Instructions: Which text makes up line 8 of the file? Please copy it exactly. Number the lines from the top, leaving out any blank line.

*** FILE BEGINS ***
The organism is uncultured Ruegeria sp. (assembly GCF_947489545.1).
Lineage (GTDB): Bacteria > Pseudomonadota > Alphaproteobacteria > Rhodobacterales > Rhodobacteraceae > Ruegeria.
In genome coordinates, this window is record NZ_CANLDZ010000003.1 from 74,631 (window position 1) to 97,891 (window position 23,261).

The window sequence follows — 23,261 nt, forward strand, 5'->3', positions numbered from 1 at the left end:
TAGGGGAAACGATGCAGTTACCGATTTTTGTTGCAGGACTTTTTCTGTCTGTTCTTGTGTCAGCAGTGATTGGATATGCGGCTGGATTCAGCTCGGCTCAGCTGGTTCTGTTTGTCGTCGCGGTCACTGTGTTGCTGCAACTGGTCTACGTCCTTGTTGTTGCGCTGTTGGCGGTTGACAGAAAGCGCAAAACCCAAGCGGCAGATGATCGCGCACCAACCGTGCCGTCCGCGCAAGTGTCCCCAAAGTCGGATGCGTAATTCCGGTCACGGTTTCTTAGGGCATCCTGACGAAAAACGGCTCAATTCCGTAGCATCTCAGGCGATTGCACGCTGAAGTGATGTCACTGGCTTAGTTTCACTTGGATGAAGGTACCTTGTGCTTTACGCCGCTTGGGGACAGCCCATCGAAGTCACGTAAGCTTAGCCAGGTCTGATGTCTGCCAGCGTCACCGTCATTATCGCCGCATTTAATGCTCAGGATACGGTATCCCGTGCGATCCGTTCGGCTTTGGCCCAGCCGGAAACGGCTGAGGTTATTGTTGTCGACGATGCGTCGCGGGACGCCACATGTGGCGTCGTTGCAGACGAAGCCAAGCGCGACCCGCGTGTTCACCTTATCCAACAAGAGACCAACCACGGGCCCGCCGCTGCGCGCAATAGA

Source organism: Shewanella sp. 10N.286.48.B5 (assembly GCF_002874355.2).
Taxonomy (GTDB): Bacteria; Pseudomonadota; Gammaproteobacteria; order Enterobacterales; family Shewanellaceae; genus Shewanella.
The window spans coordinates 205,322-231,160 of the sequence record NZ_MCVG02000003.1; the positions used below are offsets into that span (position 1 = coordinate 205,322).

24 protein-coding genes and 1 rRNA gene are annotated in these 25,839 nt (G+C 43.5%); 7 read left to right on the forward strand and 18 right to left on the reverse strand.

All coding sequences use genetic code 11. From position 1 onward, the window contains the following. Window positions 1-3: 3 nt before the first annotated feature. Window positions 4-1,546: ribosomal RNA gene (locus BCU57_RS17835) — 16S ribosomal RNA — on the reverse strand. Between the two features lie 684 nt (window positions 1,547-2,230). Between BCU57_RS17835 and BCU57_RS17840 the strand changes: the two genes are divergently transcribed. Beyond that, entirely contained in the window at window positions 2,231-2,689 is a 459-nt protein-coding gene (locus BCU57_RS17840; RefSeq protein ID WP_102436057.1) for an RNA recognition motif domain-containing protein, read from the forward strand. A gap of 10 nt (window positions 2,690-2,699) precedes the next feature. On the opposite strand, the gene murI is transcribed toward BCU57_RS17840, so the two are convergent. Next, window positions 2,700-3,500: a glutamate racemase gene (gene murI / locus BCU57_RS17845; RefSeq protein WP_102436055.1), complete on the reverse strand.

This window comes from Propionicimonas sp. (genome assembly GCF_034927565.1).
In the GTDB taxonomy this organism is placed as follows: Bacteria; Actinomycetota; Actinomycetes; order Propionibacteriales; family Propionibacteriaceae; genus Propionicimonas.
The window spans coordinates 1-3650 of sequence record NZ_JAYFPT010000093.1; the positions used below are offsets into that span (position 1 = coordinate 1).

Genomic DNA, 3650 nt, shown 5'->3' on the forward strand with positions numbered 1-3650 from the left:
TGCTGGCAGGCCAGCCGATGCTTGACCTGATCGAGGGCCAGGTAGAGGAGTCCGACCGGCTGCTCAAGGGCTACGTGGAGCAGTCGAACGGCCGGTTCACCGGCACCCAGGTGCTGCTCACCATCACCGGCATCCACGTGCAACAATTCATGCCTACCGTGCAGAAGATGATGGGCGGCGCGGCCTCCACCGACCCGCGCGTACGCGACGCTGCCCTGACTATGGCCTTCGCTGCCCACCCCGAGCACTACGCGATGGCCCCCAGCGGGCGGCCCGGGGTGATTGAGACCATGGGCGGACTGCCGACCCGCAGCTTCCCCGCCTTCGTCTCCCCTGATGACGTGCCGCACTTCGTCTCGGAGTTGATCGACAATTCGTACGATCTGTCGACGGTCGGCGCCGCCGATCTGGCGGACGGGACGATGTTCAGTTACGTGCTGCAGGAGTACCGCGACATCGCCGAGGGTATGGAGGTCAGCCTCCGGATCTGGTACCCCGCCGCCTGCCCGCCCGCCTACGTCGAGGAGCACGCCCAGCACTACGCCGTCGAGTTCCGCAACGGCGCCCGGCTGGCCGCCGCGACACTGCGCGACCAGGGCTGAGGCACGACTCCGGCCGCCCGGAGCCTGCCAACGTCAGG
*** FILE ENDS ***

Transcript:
The window spans coordinates 205,322-231,160 of the sequence record NZ_MCVG02000003.1; the positions used below are offsets into that span (position 1 = coordinate 205,322).